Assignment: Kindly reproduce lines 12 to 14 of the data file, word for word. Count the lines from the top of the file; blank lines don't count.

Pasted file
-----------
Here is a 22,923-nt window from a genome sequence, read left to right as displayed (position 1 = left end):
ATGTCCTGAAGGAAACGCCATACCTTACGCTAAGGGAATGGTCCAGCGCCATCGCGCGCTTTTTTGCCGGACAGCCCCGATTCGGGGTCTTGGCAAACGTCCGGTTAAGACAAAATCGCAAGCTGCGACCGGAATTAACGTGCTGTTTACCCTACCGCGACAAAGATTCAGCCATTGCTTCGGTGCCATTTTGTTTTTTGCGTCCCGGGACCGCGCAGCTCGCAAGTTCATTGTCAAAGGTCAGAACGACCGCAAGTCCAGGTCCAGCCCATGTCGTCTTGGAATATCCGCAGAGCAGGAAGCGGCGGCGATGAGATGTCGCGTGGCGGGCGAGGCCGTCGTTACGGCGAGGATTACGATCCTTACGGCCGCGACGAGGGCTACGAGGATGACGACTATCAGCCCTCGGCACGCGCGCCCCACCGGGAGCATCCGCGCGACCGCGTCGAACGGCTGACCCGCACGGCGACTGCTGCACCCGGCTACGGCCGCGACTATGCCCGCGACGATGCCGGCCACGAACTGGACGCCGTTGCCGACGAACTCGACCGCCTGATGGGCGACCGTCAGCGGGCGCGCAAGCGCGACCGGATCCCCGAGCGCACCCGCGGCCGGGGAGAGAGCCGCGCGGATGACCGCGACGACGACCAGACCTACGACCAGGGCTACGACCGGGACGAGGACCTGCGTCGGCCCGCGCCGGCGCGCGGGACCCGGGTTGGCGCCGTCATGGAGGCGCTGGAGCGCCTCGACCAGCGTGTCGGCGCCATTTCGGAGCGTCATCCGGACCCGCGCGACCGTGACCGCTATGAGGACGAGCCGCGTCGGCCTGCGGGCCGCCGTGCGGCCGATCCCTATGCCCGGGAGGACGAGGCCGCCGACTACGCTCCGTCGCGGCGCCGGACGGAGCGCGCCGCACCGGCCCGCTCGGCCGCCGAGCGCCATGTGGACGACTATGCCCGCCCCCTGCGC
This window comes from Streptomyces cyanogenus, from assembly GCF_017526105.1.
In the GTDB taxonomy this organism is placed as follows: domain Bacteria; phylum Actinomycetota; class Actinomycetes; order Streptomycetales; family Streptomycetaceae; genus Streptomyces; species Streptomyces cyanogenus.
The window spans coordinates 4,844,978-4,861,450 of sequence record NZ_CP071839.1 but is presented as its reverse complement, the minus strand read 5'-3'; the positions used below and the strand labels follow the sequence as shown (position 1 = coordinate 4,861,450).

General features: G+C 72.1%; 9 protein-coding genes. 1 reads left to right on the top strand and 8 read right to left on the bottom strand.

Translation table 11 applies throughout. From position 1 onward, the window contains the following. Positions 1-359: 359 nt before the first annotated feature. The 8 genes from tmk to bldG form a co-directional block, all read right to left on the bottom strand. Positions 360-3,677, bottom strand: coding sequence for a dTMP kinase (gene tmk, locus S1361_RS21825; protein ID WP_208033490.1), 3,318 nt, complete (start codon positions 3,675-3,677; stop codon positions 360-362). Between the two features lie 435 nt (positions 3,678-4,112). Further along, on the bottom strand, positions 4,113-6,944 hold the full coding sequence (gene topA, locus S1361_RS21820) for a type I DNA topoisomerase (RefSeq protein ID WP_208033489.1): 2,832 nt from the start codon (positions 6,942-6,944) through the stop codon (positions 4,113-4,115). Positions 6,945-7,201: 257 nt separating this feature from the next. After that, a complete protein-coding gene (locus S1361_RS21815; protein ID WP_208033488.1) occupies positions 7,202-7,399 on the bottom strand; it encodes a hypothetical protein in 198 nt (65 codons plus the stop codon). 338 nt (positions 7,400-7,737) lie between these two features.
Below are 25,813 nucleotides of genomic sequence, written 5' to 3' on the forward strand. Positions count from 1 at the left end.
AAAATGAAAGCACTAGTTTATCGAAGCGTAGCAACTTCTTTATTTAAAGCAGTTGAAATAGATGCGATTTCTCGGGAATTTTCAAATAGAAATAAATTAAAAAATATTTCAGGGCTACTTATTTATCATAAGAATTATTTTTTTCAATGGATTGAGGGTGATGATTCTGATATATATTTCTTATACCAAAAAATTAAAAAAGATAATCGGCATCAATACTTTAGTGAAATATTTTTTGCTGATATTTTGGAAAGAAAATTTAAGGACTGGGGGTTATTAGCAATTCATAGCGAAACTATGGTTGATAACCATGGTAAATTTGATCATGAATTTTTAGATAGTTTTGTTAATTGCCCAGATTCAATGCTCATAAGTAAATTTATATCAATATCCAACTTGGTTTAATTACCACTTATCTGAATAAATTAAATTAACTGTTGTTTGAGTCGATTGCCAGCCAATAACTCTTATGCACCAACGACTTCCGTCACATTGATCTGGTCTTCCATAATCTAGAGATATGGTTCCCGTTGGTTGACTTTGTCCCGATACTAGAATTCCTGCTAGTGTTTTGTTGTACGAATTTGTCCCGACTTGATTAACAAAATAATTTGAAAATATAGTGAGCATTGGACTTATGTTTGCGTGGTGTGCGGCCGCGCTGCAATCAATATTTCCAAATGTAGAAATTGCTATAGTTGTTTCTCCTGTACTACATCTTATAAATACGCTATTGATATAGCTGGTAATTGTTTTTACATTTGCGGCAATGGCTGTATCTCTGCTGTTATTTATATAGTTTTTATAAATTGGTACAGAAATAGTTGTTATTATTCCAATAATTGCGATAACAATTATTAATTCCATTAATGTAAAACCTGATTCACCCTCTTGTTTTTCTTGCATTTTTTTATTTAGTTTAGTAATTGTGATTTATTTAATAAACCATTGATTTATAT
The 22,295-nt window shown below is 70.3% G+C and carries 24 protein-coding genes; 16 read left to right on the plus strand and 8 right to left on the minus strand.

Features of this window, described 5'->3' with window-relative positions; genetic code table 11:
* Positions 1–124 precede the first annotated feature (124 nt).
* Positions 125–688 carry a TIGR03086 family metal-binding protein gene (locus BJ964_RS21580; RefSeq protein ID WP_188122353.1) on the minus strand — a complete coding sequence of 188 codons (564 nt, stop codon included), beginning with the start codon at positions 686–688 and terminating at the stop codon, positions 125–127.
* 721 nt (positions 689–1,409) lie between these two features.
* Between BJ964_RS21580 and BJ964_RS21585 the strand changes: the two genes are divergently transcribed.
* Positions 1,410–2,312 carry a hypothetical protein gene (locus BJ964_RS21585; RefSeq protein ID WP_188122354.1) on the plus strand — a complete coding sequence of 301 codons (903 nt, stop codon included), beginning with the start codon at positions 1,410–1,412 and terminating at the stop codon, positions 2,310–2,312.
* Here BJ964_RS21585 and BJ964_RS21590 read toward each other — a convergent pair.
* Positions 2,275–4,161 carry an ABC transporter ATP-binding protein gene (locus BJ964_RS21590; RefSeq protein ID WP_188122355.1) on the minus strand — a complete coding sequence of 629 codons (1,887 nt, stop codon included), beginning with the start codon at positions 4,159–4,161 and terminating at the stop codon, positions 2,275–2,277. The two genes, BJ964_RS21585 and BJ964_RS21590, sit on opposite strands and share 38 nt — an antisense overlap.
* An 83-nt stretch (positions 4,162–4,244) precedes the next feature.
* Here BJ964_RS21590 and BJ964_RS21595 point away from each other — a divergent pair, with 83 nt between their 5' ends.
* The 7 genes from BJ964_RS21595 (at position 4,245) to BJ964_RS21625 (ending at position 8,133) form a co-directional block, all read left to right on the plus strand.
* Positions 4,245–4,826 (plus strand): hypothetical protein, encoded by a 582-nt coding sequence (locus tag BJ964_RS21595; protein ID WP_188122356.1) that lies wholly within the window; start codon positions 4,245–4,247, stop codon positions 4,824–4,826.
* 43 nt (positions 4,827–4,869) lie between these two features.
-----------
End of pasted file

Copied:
* Positions 1–124 precede the first annotated feature (124 nt).
* Positions 125–688 carry a TIGR03086 family metal-binding protein gene (locus BJ964_RS21580; RefSeq protein ID WP_188122353.1) on the minus strand — a complete coding sequence of 188 codons (564 nt, stop codon included), beginning with the start codon at positions 686–688 and terminating at the stop codon, positions 125–127.
* 721 nt (positions 689–1,409) lie between these two features.